When you are working with a project such as this, there is a very simple and time-honored principle to keep in mind - K.I.S.S. or Keep It Simple, Stupid. (At least that's what I was taught the acronym meant.)

When you are working with multiple files, it is almost always best to work entirely within one folder. Your PowerPoint file as well as the Flash video and Flash files you need for playback should all be saved into a single folder. There are several advantages to this method:

  • By keeping your files in one location, the task of writing the path to the Flash files is greatly simplified. As you'll see, you need to know the path and file name to the Flash file if you want your movie to play back correctly. With all of the files in one location, you eliminate the issue of having to remember how to write the path. Instead, you'll only need to write the file name when the time comes to insert your Flash movie into PowerPoint.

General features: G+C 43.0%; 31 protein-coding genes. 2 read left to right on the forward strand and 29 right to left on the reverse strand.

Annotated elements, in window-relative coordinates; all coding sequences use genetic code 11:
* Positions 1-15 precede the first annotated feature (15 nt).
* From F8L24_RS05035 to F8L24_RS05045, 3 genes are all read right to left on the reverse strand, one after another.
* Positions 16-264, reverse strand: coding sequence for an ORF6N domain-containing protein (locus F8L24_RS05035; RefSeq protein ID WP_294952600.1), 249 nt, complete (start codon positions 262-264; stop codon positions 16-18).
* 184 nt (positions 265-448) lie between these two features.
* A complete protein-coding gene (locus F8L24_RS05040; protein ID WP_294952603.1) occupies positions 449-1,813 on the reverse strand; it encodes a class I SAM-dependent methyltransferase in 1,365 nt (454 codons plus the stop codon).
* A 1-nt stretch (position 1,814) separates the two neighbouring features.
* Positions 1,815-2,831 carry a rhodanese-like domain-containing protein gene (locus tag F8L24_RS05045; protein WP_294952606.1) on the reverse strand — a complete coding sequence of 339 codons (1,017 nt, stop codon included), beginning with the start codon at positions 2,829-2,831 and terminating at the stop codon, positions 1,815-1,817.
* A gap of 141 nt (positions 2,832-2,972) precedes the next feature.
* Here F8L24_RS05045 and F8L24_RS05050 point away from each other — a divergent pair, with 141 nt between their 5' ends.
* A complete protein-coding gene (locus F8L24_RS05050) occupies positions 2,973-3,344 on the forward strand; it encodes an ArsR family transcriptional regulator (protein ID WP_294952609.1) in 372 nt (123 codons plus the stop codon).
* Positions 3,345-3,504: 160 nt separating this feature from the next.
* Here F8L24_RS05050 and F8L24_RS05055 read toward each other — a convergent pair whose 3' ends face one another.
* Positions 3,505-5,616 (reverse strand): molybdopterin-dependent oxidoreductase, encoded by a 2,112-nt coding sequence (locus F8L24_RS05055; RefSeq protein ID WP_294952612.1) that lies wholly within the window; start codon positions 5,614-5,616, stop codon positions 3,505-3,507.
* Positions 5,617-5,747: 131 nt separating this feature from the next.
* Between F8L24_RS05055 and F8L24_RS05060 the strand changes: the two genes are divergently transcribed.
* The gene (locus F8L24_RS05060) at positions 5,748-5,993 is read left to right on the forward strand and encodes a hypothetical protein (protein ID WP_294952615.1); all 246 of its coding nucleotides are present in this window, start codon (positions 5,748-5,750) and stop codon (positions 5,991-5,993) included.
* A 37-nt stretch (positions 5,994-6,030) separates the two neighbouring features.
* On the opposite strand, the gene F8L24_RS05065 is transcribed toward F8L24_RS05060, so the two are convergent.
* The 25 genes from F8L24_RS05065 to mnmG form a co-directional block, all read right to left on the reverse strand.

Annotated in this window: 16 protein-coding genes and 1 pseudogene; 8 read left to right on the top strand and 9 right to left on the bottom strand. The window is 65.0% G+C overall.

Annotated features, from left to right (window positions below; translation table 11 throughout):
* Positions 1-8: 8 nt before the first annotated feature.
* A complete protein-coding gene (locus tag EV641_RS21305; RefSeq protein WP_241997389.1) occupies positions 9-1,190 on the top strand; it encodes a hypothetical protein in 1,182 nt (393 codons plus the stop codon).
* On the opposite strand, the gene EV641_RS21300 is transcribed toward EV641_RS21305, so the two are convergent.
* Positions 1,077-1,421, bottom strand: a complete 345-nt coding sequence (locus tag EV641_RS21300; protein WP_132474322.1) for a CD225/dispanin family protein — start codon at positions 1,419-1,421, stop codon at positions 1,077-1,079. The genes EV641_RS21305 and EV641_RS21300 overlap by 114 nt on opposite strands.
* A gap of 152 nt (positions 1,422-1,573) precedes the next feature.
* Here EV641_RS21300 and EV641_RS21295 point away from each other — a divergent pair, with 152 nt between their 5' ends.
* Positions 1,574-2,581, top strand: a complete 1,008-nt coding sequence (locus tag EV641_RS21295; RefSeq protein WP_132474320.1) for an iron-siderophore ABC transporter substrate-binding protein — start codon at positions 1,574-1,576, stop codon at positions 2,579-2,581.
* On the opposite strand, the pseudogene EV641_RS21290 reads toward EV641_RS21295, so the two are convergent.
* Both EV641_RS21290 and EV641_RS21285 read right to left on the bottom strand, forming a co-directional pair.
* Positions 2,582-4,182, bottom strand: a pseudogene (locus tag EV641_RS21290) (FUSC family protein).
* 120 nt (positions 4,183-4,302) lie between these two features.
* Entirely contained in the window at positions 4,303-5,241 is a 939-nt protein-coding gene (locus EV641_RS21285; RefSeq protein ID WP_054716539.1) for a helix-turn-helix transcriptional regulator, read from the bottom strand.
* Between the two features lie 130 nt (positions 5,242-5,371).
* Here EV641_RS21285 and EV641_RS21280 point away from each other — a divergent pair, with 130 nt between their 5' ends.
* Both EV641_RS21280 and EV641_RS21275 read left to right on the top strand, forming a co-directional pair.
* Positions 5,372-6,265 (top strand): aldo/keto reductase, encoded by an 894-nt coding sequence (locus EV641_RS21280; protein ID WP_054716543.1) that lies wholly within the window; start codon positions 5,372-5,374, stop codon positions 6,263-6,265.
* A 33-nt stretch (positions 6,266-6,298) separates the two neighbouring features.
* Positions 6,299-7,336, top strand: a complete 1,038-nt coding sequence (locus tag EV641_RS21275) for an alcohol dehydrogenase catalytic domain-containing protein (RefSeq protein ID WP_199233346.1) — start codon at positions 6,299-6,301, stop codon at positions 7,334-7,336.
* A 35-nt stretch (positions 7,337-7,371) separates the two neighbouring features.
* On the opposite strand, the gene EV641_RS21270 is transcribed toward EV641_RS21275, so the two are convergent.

• Moving the project to another computer or to removable media becomes much simpler when all the files are in one location. If you need to show your presentation at a location other than your workplace, you can simply copy the entire folder onto a flash drive or CD and take the show with you. Or, if you need to share the presentation with someone else, you can zip the file up and send it to them by e-mail. Either way, having all your files in one location makes them much more portable and easy to work with.

  • If you are using Flash 8 and the video components for producing your video playback movie, you'll need to move the playback SWF that is created along with the movie that holds your video. Once again, having all these files in a single folder greatly simplifies this process and eliminates errors when playing back your file.

    Cross-Platform Compatibility
    Sadly, the latest Macintosh version of PowerPoint does not play well with Flash files that contain videos in the FLV format as of this writing. However, Flash Video is still a great way to incorporate your QuickTime files that may not play properly in the Windows environment. You can do your editing in iMovie and share the files at the size of your choosing, convert the files to FLV, then incorporate them easily for playback in Windows. For video files that need to play on a Macintosh computer your best bet will be to stay with the QuickTime format and insert the movies directly into your presentation.